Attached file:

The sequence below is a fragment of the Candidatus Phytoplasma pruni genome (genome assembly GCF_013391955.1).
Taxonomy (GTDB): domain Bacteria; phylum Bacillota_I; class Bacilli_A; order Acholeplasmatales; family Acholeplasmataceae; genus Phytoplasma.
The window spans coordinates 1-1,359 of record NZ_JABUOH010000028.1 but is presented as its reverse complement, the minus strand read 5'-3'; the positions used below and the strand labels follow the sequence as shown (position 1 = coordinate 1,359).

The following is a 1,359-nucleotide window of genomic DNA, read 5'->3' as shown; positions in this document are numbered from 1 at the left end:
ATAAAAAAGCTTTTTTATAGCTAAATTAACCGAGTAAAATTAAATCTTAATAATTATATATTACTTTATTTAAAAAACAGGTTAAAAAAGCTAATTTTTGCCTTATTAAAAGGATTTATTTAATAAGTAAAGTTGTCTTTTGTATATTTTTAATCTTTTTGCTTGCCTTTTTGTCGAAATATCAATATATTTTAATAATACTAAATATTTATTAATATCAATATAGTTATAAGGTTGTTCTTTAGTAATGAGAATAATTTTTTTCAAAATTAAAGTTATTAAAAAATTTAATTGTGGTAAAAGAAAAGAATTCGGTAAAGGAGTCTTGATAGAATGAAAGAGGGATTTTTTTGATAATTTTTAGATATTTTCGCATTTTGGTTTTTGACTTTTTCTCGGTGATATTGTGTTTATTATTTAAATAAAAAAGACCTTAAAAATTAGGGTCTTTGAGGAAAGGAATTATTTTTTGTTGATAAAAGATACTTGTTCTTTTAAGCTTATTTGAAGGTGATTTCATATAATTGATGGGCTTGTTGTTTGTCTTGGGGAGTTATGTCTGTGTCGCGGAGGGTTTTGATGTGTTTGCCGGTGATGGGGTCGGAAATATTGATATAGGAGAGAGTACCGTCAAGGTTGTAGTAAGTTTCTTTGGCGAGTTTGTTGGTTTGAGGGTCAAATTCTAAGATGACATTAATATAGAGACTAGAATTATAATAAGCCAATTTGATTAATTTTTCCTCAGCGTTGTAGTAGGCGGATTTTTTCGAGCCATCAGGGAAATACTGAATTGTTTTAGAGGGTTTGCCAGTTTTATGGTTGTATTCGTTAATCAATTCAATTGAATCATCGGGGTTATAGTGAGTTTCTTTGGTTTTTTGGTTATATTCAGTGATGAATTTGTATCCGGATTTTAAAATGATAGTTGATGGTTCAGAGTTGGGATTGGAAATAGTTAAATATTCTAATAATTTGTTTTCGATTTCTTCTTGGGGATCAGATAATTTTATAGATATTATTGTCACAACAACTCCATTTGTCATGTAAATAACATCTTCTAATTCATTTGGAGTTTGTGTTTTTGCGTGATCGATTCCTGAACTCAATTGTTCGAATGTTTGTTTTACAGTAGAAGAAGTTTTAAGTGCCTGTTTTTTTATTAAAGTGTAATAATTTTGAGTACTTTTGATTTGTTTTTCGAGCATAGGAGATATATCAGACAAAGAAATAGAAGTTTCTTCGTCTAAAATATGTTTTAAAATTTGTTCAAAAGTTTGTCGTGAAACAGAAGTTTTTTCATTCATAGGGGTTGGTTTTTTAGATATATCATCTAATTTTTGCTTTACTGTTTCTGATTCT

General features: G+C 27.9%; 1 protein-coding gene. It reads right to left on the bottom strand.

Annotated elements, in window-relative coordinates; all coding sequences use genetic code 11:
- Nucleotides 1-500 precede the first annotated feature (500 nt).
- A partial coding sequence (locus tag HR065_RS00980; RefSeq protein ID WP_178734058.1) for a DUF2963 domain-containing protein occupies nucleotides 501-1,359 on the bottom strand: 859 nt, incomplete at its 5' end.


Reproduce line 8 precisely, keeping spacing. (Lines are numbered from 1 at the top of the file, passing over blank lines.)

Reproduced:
- Nucleotides 1-500 precede the first annotated feature (500 nt).